The first third of the disc is devoted to the aforementioned ‘salon’ works by six different composers only one of whom contributes more than a single work. All of these seven pieces are well-crafted miniatures but only one could be thought to show the nationalistic individuality to merit the ‘Brazilian’ epithet. Slightness in itself is not a problem but it does mean the disc divides into two distinct portions; perhaps best to consider these simpler works as an appetiser for the more substantial ‘meat’ to follow. One element it does highlight is how Euro-centric these South American composers were before the likes of Guarnieri or Villa-Lobos in Brazil or Ginastera in Argentina established themselves. Interesting that the most individual of these miniatures is the Modinha by Francisco Mignone who is the only other composer I had previously encountered - the fruitful BIS/São Paulo Symphony Orchestra collaboration has produced a disc of his colourful orchestral works. Mignone manages to write a work that is very much in the lyrical/romantic style of the salon genre but with enough sinuous sly grace in both the melody and the gently musing piano accompaniment to lift it far beyond the platitudes of the rest of this group of works. A couple of times, particularly in his use of long slow descending glissandi I heard a pre-echo of Piazzolla - this piece is a real winner. One thing this opening sequence does establish is the quality of the playing and engineering of the disc. Brazilian cellist Tânia Lisboa clearly identifies with every note. By the very very highest standards of string playing this is good not exceptional cello playing - just occasionally I detect a little stiffness in the bow arm and the tone thins in alt but she is a passionate and convincing guide to this unfamiliar repertoire. Her accompanist, Cristina Capparelli, adapts her technique to the various styles and both are well recorded in an appealingly natural acoustic - although the rather brief liner-note makes no mention of recording dates or venues which is curious given the label’s (rightly) proud stance regarding their ‘natural sound’ recordings. I tried locating this information on the company’s website but that seems to be out of commission at the time of writing using any of IE, Chrome or Firefox as browsers.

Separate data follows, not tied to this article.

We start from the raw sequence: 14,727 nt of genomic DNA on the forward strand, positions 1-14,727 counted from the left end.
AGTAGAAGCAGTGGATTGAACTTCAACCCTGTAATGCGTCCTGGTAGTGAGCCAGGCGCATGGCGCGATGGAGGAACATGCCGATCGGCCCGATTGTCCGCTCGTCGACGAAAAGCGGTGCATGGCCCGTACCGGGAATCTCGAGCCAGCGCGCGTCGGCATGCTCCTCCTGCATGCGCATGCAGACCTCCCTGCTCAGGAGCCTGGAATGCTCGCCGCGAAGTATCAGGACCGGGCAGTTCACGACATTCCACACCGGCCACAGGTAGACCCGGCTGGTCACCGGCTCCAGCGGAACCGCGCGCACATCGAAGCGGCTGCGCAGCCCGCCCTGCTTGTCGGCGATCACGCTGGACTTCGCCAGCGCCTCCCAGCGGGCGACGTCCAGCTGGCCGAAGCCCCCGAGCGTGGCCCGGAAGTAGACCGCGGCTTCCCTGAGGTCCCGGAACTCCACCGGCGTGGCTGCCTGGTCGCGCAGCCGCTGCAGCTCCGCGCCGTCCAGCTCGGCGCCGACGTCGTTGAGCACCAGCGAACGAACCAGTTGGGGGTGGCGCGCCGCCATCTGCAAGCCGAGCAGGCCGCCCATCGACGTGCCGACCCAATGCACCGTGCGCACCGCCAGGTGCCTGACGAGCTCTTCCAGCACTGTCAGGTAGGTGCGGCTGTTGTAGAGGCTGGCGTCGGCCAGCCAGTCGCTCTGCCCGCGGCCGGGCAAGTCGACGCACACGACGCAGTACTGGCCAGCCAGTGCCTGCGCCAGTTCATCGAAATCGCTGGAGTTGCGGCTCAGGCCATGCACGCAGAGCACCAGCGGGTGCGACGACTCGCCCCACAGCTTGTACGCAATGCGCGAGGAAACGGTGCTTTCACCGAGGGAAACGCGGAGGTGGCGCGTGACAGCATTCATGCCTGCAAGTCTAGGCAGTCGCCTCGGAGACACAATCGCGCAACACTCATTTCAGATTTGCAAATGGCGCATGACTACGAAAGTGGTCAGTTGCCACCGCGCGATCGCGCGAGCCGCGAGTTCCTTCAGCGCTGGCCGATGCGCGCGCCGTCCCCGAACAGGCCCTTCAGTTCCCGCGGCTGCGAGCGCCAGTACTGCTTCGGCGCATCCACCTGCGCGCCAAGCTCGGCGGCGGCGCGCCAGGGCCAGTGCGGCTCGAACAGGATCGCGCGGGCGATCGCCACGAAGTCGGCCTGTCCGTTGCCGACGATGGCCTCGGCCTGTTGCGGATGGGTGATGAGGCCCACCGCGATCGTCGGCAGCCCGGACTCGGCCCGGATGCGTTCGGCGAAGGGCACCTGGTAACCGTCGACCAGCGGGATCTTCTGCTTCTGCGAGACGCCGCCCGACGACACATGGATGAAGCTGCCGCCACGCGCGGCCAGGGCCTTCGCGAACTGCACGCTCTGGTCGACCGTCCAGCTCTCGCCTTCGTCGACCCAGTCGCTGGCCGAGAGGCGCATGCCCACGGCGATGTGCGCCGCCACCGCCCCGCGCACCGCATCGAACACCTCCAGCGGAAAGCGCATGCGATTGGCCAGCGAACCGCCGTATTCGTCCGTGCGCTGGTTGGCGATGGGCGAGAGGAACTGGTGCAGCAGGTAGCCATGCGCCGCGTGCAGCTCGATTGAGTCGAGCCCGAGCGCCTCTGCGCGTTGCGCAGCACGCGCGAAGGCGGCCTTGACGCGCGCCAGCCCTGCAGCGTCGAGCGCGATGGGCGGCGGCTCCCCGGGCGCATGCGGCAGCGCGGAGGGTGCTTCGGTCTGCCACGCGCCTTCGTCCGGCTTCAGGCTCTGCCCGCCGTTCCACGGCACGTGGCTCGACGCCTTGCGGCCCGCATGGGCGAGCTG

Camargo Guarnieri is a very important South American composer. Luckily, there are increasing numbers of CDs available - most notably his symphonies on BIS from the excellent São Paulo Symphony Orchestra and the complete Piano Concertos on a pair of Naxos discs. I reviewed the second of these recently and was bowled over by the quality of both music and performance. Now the complete works for cello and piano presented here add both to my knowledge and admiration for his work. Rather neatly the three sonatas were written at - approximately - twenty year intervals so giving us the listener a neat graph of his compositional development. So in 1931 Guarnieri was just completing five years of study with Lamberto Baldi. Baldi had introduced him to the works of Stravinsky and Bartok amongst others and his enthusiasm for them here is apparent as it is still largely undigested - around 5:00 into the opening Tristonho of the first sonata [track 8] illustrates the degree of homage. The central Apaixonadamente [passionately] is interesting because it has more than an echo of a Villa-Lobos Bachianas in the sense there is a similar feel of adapting Bach’s contrapuntal techniques to something more nationalistic. But it is with the closing Selvagem [wild] that he starts to move away from pounding Bartokian rhythms into something more individual. Capparelli makes a tremendous job of her piano part here - personally I like the balance with the piano a fully equal partner although I could imagine some listeners might feel the cello was occasionally swamped. If so I would take that as a miscalculation by a young composer not the engineers or performers. The placing of the Cantilena No.1 - although a much later work- between the sonatas works well. This is a gently lyrical song-like work as the title implies providing a welcome break from the rigours of the more overtly serious sonatas. Indeed the planning of this ‘half’ of the disc works far better than the haphazardly saccharin opening tracks. I can’t help feeling two different programmes were compressed onto a single CD. This sense of reduction is heightened by the abbreviated liner note that needs to be more detailed for such unfamiliar works. At one point the liner states “as observed by Verhaalen…” without having mentioned this writer earlier. In fact it is the Marion Verhaalen who wrote Camargo Guarnieri, Brazilian Composer. Indiana University Press in 2005. The context does suggest a longer original note that has been cut. My impression is Meridian do themselves a disservice by not presenting this disc and the music on it in a more ‘luxurious’ manner - all of the packaging smacks somewhat of an economy drive.